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Job Benefits

07/20/2020 - Financial Wellness & Life Planning, Employment, Health

A young mother pushes her child on a swing.

There’s more to compensation than just getting paid.

Chances are your salary will be your biggest concern when choosing a new job. After all, regular income is the most basic priority. If you don’t have enough to pay for essentials like housing, food, and clothing, benefits like a retirement savings plan and even health insurance might seem unimportant. But it pays to consider a wide variety of benefits.


Health insurance is by far the most common job benefit—and the most popular. Employer-provided health insurance helps you pay for checkups, medical procedures, and other health-related expenses. Regardless of if you contribute some money from your paycheck each month or if your employer covers the entire cost for you, the protection you get from health insurance is more than worth it.

Even if you’re usually healthy, it’s still better to have it than not. Without insurance, one serious injury or emergency operation can put a huge hole in your financial security.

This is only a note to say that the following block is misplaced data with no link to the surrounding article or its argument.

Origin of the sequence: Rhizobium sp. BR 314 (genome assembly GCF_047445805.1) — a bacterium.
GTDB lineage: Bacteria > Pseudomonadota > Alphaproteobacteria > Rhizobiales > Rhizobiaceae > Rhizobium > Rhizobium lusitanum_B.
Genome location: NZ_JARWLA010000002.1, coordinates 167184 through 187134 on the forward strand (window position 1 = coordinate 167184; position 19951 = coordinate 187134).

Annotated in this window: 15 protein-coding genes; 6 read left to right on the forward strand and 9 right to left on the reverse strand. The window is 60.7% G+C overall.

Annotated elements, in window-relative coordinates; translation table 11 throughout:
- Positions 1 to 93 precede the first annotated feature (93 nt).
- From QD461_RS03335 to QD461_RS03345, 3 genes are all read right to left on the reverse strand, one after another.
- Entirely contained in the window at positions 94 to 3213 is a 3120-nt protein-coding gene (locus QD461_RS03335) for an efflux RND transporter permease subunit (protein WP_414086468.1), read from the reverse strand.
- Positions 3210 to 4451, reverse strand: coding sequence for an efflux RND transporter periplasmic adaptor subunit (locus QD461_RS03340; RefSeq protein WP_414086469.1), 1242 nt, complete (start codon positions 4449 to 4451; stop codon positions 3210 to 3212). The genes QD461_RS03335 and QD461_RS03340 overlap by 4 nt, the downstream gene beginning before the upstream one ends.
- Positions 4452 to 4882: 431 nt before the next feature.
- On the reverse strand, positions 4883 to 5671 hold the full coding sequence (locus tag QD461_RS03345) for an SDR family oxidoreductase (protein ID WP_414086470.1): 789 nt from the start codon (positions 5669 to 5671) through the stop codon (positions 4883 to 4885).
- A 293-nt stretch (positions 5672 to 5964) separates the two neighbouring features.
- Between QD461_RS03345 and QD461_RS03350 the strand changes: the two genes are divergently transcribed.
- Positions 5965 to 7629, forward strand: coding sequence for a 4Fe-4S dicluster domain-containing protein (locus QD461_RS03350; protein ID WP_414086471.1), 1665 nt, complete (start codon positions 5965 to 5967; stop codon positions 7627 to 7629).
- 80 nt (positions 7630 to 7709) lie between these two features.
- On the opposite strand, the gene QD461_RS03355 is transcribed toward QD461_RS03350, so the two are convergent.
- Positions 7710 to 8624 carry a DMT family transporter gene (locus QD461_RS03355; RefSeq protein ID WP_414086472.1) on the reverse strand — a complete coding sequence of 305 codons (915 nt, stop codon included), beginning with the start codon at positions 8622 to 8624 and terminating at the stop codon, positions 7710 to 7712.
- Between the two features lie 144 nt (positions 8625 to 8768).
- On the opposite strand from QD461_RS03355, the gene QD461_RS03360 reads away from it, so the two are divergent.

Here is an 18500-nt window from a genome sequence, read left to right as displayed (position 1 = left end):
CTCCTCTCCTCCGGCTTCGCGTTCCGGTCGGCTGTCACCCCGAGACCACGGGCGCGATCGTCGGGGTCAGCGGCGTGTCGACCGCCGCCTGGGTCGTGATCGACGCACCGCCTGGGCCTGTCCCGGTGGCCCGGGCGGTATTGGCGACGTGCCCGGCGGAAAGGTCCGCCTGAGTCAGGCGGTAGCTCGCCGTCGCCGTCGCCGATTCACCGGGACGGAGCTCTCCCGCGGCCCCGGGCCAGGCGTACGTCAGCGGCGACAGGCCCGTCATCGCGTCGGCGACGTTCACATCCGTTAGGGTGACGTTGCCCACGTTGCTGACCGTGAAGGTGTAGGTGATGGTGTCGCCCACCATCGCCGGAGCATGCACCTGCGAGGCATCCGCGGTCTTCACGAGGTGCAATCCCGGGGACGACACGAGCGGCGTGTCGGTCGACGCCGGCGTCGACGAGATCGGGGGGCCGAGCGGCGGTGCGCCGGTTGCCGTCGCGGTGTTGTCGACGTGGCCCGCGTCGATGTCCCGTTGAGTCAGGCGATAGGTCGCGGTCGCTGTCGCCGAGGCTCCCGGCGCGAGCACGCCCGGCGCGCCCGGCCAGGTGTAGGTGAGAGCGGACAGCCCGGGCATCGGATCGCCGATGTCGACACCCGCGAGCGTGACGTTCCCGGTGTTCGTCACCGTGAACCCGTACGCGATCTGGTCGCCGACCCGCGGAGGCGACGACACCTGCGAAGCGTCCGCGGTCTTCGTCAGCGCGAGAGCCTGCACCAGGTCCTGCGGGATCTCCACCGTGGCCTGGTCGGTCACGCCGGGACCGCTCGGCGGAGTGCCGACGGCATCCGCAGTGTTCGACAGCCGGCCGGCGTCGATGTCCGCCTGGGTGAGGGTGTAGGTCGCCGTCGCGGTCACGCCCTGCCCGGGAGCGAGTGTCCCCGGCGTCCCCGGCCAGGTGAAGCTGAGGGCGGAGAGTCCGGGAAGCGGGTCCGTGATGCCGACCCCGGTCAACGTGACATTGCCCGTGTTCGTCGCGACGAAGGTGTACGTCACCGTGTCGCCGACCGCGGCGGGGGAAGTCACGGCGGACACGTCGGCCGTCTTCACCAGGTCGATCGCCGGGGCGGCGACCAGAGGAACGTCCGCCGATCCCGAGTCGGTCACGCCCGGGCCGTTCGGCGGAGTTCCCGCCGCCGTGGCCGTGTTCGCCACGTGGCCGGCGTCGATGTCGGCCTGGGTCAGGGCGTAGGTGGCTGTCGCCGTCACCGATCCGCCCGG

In addition to basic health coverage, many employers offer disability insurance and life insurance as well. Whether these added forms of protection are worth the money depends on your situation. Many young people don’t feel like they have much that would need protecting if they died or were suddenly disabled, but if you’re supporting a family or paying a mortgage, you should consider taking these kinds of precautions.

Retirement Plans

Retirement plans are another popular benefit, and one you should make a priority. Retirement might seem a long way off when you’re just getting started, but starting early can make saving enough for a comfortable retirement much easier.

The most common plan offered by employers is a 401(k). A 401(k) is a salary reduction plan that will take a percentage of your gross income and invest it. Some employers will even match the amount of money that you contribute. However, since it is an investment option, beware that rates of return and earnings can fluctuate and money can be lost. To learn more about how a 401(k) works, check out this article.

Make Your Own Benefits: Cafeteria Plans